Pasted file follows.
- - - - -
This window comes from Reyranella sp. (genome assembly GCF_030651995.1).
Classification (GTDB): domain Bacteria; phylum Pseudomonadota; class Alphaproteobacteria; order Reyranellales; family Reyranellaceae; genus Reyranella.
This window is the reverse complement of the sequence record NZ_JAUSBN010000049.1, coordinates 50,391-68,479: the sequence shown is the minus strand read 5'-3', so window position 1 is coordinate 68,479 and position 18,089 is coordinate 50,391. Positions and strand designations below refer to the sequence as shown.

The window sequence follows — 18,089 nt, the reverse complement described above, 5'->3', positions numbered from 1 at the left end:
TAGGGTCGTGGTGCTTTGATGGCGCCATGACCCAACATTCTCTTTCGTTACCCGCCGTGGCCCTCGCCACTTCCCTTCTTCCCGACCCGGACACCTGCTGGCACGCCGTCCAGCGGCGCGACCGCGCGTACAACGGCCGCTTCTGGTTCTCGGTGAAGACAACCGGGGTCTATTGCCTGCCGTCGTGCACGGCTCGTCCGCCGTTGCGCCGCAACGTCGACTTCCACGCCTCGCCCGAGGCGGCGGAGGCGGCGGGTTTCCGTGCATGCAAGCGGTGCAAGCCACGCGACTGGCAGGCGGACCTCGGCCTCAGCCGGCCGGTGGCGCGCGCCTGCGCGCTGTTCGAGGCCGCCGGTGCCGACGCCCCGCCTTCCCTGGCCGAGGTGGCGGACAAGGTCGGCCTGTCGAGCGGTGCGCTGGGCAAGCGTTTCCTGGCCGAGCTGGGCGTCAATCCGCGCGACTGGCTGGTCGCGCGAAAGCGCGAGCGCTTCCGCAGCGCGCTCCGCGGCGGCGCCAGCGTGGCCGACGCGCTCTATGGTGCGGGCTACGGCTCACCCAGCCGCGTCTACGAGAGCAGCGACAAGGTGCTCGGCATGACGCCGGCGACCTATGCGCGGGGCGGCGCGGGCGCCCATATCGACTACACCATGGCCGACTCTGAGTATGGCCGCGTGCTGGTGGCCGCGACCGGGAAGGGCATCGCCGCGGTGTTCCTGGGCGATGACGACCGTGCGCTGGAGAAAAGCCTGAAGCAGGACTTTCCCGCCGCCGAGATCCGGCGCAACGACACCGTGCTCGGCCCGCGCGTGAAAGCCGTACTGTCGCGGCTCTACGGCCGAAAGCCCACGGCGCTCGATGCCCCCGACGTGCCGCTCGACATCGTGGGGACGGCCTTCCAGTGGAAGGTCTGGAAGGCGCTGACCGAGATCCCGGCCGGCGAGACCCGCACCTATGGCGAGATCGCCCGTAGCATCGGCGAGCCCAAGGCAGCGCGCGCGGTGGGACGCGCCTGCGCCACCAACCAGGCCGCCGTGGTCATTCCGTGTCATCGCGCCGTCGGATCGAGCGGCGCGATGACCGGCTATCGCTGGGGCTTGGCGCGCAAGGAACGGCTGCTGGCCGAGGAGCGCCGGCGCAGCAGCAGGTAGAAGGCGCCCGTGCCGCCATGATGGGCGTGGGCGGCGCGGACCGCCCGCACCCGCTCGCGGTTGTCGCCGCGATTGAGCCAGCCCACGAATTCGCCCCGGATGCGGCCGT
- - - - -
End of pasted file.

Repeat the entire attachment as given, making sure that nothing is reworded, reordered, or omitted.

This window comes from Reyranella sp. (genome assembly GCF_030651995.1).
Classification (GTDB): domain Bacteria; phylum Pseudomonadota; class Alphaproteobacteria; order Reyranellales; family Reyranellaceae; genus Reyranella.
This window is the reverse complement of the sequence record NZ_JAUSBN010000049.1, coordinates 50,391-68,479: the sequence shown is the minus strand read 5'-3', so window position 1 is coordinate 68,479 and position 18,089 is coordinate 50,391. Positions and strand designations below refer to the sequence as shown.

The window sequence follows — 18,089 nt, the reverse complement described above, 5'->3', positions numbered from 1 at the left end:
TAGGGTCGTGGTGCTTTGATGGCGCCATGACCCAACATTCTCTTTCGTTACCCGCCGTGGCCCTCGCCACTTCCCTTCTTCCCGACCCGGACACCTGCTGGCACGCCGTCCAGCGGCGCGACCGCGCGTACAACGGCCGCTTCTGGTTCTCGGTGAAGACAACCGGGGTCTATTGCCTGCCGTCGTGCACGGCTCGTCCGCCGTTGCGCCGCAACGTCGACTTCCACGCCTCGCCCGAGGCGGCGGAGGCGGCGGGTTTCCGTGCATGCAAGCGGTGCAAGCCACGCGACTGGCAGGCGGACCTCGGCCTCAGCCGGCCGGTGGCGCGCGCCTGCGCGCTGTTCGAGGCCGCCGGTGCCGACGCCCCGCCTTCCCTGGCCGAGGTGGCGGACAAGGTCGGCCTGTCGAGCGGTGCGCTGGGCAAGCGTTTCCTGGCCGAGCTGGGCGTCAATCCGCGCGACTGGCTGGTCGCGCGAAAGCGCGAGCGCTTCCGCAGCGCGCTCCGCGGCGGCGCCAGCGTGGCCGACGCGCTCTATGGTGCGGGCTACGGCTCACCCAGCCGCGTCTACGAGAGCAGCGACAAGGTGCTCGGCATGACGCCGGCGACCTATGCGCGGGGCGGCGCGGGCGCCCATATCGACTACACCATGGCCGACTCTGAGTATGGCCGCGTGCTGGTGGCCGCGACCGGGAAGGGCATCGCCGCGGTGTTCCTGGGCGATGACGACCGTGCGCTGGAGAAAAGCCTGAAGCAGGACTTTCCCGCCGCCGAGATCCGGCGCAACGACACCGTGCTCGGCCCGCGCGTGAAAGCCGTACTGTCGCGGCTCTACGGCCGAAAGCCCACGGCGCTCGATGCCCCCGACGTGCCGCTCGACATCGTGGGGACGGCCTTCCAGTGGAAGGTCTGGAAGGCGCTGACCGAGATCCCGGCCGGCGAGACCCGCACCTATGGCGAGATCGCCCGTAGCATCGGCGAGCCCAAGGCAGCGCGCGCGGTGGGACGCGCCTGCGCCACCAACCAGGCCGCCGTGGTCATTCCGTGTCATCGCGCCGTCGGATCGAGCGGCGCGATGACCGGCTATCGCTGGGGCTTGGCGCGCAAGGAACGGCTGCTGGCCGAGGAGCGCCGGCGCAGCAGCAGGTAGAAGGCGCCCGTGCCGCCATGATGGGCGTGGGCGGCGCGGACCGCCCGCACCCGCTCGCGGTTGTCGCCGCGATTGAGCCAGCCCACGAATTCGCCCCGGATGCGGCCGT